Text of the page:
MONTICELLO, NY – When the second-generation CTS sedan rolled out for ’08, it showed the world Cadillac’s Art and Science bender could yield sleek and beautiful rides with top-notch cabins and commendable road manners.

General Motors Corp. now is more serious than ever about its top brand’s ambitions beyond these shores. And with the addition of some of its finest go-fast hardware, the new ’09 CTS-V arriving this fall will be one of the best performance buys ever.

With an expected MSRP of about $60,000 netting 556 supercharged horses and a top speed approaching 200 mph (322 km/h), the latest “V” car packs enough firepower and panache to make the German icons of 4-door mayhem quiver in their treads, and enough change leftover for plenty of premium fuel and an extra set of tires.

The original CTS-V, the car that proved the Wreath and Crest could adorn fire-breathing, race-winning machines, wasn’t so fortunate. It had the interior refinement of a woodshed, the gear shifter from a tractor and a propensity to axle hop its rear wheels off the chassis.

The STS-V and XLR-V that followed, though faster and more sophisticated, improved the V-Series range, yet haven’t lived up to GM’s expectations.

In making the new V sedan, Cadillac took everything that’s great about the standard CTS and turned it up a notch or three.

The interior – already one of the best in the industry – is stylized with unique Obsidian trim, a thicker steering wheel and supportive sport seats, while the outside is blistered and chiseled into a menacing, street-predator form.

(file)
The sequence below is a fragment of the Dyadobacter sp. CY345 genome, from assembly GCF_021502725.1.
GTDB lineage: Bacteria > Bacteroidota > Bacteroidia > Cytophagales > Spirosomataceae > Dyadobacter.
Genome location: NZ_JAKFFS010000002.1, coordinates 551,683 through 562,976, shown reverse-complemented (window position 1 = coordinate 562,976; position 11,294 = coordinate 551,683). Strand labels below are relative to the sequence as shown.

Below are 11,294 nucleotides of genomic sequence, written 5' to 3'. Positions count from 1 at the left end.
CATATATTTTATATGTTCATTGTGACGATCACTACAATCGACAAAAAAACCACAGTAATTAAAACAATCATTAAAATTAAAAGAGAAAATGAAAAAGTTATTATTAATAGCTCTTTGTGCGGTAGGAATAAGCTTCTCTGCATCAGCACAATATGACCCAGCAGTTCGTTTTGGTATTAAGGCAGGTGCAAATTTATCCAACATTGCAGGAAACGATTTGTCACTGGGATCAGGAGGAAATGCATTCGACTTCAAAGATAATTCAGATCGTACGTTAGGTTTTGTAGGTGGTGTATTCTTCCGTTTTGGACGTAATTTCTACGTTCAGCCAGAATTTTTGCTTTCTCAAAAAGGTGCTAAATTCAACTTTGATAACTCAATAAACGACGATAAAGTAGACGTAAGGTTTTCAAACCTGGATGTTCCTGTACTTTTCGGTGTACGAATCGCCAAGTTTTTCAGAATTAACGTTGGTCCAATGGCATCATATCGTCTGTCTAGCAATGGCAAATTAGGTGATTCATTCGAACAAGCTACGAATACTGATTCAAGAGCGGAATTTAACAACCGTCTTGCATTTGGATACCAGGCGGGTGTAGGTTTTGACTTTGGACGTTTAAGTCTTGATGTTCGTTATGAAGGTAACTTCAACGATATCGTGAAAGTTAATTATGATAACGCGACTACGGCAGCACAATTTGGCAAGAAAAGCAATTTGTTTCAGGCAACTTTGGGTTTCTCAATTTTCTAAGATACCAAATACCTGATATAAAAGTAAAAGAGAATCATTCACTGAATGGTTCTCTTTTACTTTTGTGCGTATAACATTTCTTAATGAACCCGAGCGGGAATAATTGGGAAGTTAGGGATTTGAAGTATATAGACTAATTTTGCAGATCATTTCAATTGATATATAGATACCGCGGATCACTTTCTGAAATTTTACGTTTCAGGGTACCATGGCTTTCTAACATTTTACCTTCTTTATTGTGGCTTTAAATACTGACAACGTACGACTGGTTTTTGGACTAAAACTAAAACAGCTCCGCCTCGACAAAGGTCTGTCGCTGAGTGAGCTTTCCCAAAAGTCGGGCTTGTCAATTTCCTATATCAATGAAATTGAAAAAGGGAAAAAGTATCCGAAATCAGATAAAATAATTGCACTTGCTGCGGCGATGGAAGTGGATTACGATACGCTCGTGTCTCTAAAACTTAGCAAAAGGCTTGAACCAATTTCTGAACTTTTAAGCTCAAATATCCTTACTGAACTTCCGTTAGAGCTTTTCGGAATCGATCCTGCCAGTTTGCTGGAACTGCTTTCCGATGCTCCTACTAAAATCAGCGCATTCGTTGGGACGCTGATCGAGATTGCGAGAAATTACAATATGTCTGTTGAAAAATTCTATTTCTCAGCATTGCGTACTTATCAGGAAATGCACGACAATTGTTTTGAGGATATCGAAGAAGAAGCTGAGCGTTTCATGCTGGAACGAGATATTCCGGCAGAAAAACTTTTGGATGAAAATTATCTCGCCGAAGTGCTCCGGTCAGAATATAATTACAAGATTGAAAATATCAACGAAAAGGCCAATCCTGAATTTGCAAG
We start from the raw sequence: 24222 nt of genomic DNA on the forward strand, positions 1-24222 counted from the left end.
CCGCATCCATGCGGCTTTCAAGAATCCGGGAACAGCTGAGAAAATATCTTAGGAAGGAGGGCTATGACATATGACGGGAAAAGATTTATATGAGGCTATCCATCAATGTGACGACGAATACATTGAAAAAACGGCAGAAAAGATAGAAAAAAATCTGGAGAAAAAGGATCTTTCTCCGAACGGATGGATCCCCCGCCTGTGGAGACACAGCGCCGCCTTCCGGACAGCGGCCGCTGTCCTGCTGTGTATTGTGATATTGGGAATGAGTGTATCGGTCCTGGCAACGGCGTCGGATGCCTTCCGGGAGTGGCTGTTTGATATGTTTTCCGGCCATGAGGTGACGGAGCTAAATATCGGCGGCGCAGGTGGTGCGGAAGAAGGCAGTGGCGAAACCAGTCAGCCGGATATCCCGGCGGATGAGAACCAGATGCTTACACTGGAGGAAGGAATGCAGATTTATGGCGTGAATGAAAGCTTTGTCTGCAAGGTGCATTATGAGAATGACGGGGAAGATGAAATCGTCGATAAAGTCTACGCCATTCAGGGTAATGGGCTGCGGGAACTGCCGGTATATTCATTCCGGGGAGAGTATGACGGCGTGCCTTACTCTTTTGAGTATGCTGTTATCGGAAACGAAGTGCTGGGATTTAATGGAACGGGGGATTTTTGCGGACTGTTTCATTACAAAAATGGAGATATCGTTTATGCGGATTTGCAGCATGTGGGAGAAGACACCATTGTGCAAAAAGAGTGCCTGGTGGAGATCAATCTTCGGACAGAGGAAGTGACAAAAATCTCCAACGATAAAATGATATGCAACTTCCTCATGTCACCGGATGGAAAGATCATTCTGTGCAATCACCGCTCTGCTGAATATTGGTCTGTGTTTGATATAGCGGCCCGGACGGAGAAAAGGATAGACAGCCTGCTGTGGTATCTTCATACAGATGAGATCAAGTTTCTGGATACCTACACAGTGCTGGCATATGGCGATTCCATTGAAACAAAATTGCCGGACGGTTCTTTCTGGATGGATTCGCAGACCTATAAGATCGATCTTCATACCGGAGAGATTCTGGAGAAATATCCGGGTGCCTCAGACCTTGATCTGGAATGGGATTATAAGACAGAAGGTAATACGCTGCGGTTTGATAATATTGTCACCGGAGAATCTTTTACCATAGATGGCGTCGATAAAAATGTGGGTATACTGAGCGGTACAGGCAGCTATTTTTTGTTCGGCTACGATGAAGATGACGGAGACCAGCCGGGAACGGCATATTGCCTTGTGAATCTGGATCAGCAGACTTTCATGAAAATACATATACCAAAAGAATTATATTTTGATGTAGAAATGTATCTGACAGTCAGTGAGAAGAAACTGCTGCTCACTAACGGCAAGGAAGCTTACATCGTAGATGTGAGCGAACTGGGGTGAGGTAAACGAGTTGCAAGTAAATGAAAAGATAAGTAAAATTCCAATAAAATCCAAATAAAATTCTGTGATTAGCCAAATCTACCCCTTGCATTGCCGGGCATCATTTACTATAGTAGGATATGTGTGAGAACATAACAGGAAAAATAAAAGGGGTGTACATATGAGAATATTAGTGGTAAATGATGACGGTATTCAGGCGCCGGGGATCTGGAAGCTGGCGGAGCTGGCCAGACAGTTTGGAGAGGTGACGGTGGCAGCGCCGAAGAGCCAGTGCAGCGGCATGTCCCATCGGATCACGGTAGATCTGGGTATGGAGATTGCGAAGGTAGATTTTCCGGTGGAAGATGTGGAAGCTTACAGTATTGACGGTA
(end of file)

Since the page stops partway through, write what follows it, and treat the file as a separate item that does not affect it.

Parked next to the 500-hp BMW M5 and Mercedes E63 AMG, the CTS-V is as subtle as a face full of sauerkraut.

But as looks only go so far, GM let its engineering wonks loose to create what is likely the most capable, dual-natured performance car for the money.

GM is quite fond of the Nurburgring – the renowned German racetrack that serves as the ultimate test of a vehicle’s dynamic acumen – and revels in the notion the new CTS-V, as well as the ’09 Corvette ZR1 that lends the Caddy much of its blown 6.2L V-8, is one of the fastest vehicles in its class around the “Green Hell.”

While the ZR1 strives to be the quickest production street vehicle around the daunting circuit, the CTS-V unofficially claims to be the swiftest production 4-door.

Like the ZR1’s 638-hp LS9, the CTS-V’s LSA V-8 is epic in its power delivery, yet remains docile until its full 551 lb.-ft. (747 Nm) of torque is summoned. Much of the engine’s heady power curve is the result of the intercooled, 4-lobe blower, which helps deliver more grunt at cruising speeds than the M5’s 5.0L V-10 does at redline.

Even the E63’s thundering 507-hp 6.2L V-8 holds only a more-authoritative exhaust rumble over the LSA.

New for the CTS-V this time around is an optional 6-speed automatic transmission with Performance Algorithm Shifting software, as well as manumatic and paddle-shifting capability.

The conventional automatic doesn’t swap cogs as quickly as a dual-clutch or sequential gearbox, but its clever programming (the Nurburgring record lap was done in full automatic mode) affords greater appeal for luxury buyers occasionally wanting to step back from the excitement.

Bucking the trend of removing the driver from the equation, GM also offers as standard a proper, nicely-gated 6-speed manual setup, which includes no-lift shifting for banging through the gears with the accelerator welded to the floor.